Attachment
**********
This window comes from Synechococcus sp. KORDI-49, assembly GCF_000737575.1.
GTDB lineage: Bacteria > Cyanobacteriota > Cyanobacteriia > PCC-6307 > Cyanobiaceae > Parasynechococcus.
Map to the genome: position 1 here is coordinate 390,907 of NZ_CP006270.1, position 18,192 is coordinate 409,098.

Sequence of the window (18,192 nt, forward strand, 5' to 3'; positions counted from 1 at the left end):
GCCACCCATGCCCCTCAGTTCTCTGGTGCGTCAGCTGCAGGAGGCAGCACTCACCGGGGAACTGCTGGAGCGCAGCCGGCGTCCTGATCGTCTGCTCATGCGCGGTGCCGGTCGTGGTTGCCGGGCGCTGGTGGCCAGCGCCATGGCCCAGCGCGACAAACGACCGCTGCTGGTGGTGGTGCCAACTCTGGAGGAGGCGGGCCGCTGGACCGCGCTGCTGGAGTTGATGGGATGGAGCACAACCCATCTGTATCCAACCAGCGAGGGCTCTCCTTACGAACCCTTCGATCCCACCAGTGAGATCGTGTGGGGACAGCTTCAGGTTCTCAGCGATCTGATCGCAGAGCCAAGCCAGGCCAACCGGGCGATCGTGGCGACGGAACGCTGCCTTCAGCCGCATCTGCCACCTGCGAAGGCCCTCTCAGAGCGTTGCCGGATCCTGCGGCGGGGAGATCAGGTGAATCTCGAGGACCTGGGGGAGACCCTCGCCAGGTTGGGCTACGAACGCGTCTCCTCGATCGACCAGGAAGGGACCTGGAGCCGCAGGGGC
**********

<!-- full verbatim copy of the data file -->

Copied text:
This window comes from Synechococcus sp. KORDI-49, assembly GCF_000737575.1.
GTDB lineage: Bacteria > Cyanobacteriota > Cyanobacteriia > PCC-6307 > Cyanobiaceae > Parasynechococcus.
Map to the genome: position 1 here is coordinate 390,907 of NZ_CP006270.1, position 18,192 is coordinate 409,098.

Sequence of the window (18,192 nt, forward strand, 5' to 3'; positions counted from 1 at the left end):
GCCACCCATGCCCCTCAGTTCTCTGGTGCGTCAGCTGCAGGAGGCAGCACTCACCGGGGAACTGCTGGAGCGCAGCCGGCGTCCTGATCGTCTGCTCATGCGCGGTGCCGGTCGTGGTTGCCGGGCGCTGGTGGCCAGCGCCATGGCCCAGCGCGACAAACGACCGCTGCTGGTGGTGGTGCCAACTCTGGAGGAGGCGGGCCGCTGGACCGCGCTGCTGGAGTTGATGGGATGGAGCACAACCCATCTGTATCCAACCAGCGAGGGCTCTCCTTACGAACCCTTCGATCCCACCAGTGAGATCGTGTGGGGACAGCTTCAGGTTCTCAGCGATCTGATCGCAGAGCCAAGCCAGGCCAACCGGGCGATCGTGGCGACGGAACGCTGCCTTCAGCCGCATCTGCCACCTGCGAAGGCCCTCTCAGAGCGTTGCCGGATCCTGCGGCGGGGAGATCAGGTGAATCTCGAGGACCTGGGGGAGACCCTCGCCAGGTTGGGCTACGAACGCGTCTCCTCGATCGACCAGGAAGGGACCTGGAGCCGCAGGGGC